SONS & LOVERS, a comedy expanded from a ten-minute play (see Ten Reasons, above), first had a reading at Island City Stage in Wilton Manors, Florida, before being produced at Buffalo United Artists, where it sold out all seven performances and was a critical hit! (One review compared me to Paula Vogel; I’m still blushing.)


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HEARTS OF STONE won Honorable Mention with Panndora Productions, and had four fabulous workshop, on-book, no-prop performances during the Buffalo Infringement Festival, possible through a $2,500 Individual Artists grant from the New York State Council on the Arts.


The surprise was my only TYA play, MEET ME AT THE GATES, MARCUS JAMES, which got development at Purple Crayon Players at Northwestern, a workshop production at Paris College’s Pyro Fest in Paris, TX, and was a finalist for the Anna Zornio Children’s Theatre Playwriting Award. I wish I was better at marketing to TYA!


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Other, more critically acclaimed plays, continued to have movement, but no productions… BRILLIANT WORKS OF ART, which made the 2016 Kilroys List, was a finalist for PlayFest Santa Barbara and was read at the Reading Parlor in Portland, and I was subsequently invited to submit to the JAW Festival, so another great example of how one thing leads to another. It was also nominated for the Susan Blackburn Prize, but still no production, and, believe me, I’ve got a whole blog post ready to go about the journey of this play—if it ever gets produced (or maybe eventually, the journey is story enough!).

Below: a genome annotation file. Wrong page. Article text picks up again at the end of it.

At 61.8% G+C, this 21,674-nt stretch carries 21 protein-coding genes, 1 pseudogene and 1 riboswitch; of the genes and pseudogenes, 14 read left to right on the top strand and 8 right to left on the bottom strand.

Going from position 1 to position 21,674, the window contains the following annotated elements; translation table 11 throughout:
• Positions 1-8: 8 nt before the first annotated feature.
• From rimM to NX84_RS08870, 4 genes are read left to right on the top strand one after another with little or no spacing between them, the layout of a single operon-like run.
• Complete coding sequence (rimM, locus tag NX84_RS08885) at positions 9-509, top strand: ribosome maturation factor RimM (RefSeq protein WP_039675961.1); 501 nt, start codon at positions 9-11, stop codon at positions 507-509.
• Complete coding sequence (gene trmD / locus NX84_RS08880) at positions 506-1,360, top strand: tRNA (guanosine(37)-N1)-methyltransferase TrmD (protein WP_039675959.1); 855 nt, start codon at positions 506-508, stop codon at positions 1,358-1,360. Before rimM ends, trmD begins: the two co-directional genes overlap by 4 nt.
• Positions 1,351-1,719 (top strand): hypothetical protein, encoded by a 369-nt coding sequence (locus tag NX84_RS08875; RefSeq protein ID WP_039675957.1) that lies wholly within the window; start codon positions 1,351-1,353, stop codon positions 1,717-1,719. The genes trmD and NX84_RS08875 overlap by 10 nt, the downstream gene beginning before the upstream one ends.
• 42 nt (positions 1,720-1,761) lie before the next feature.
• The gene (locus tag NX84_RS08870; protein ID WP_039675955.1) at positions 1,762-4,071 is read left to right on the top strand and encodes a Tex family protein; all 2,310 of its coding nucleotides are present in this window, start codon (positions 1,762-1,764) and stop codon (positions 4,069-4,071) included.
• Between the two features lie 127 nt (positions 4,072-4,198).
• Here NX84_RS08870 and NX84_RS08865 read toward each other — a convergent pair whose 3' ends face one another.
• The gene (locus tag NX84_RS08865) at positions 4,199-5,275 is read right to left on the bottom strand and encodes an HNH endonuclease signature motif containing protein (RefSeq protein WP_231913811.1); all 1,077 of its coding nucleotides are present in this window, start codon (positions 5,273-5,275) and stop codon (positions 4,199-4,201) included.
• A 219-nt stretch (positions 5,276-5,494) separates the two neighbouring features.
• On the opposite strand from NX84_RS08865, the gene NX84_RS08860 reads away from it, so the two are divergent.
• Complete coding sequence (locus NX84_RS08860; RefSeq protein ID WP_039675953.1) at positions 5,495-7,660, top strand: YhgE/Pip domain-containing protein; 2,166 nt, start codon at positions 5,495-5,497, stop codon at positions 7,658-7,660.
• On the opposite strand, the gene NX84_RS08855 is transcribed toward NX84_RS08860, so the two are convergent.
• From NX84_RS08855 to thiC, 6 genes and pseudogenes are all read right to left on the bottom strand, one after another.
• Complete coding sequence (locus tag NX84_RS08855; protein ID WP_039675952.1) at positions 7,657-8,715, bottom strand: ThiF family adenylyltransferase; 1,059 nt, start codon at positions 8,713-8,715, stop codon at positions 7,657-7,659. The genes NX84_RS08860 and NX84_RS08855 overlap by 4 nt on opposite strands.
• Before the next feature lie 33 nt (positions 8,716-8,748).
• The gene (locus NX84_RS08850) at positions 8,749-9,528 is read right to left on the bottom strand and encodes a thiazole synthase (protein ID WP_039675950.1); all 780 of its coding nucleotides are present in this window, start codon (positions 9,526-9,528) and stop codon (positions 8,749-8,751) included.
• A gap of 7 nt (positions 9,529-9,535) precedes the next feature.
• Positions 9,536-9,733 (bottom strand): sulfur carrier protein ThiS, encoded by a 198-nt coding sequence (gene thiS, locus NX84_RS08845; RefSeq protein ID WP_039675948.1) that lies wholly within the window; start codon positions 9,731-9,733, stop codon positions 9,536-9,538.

ELEVATOR GIRL had a strong year, with readings at CrashBox, Wide-Eyed Productions, and The Road Summerplay Festival in Los Angeles. It was also a finalist for Boomerang’s First Flight Festival, a 2017 O’Neill finalist, and is currently the most recommended play on the New Play Exchange. It has a reading at Oklahoma City University upcoming, and it would be a terrific play to get into colleges, so fingers crossed for this, too!


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ELEVATOR GIRL, the most recommended play on the New Play Exchange, at The Road Summerplay 8 in Los Angeles


Writing-wise, I finished my new play, TEACH, which went out to all the big fall opps, as well as a commissioned adaptation from a film, LONGHORNS, which should be produced in 2018. And with all the readings I had–ten of seven different plays–I was also doing a lot of revising.


Perhaps most exciting was a commission to write a play in which the ill-fated Buffalo Bills win the Super Bowl. ONCE IN MY LIFETIME: A BUFFALO BILLS FANTASY will premiere August 23-September 8, 2019, and the Bills open the season the next day! Now they made the playoffs; what does that mean for the play? Stay tuned!


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I abandoned a play called HELL AND OTHER PLACES WE GO, the first play I’ve ever let go—for now—and started another, THE REAL DEAL, that will definitely get finished, as soon as quiet January rolls around. And there’s an adaptation around the corner that I need to get moving on, which means I still may not get to my screenplay, the only 2017 goal I didn’t complete.


My goal each year is  always to make more money playwriting than I did the year before, and I pulled that off by more than 33% this year, thanks to that Bills commission (and I didn’t count the grant, since I used the whole thing to finance the workshop). I also became part of the Dramatists Guild Plays In Progress faculty, which is earning me some spare change doing something I love: reading plays. My fear is that I won’t be able to beat this number next year unless something really momentous happens (I should just leave my fingers permanently crossed).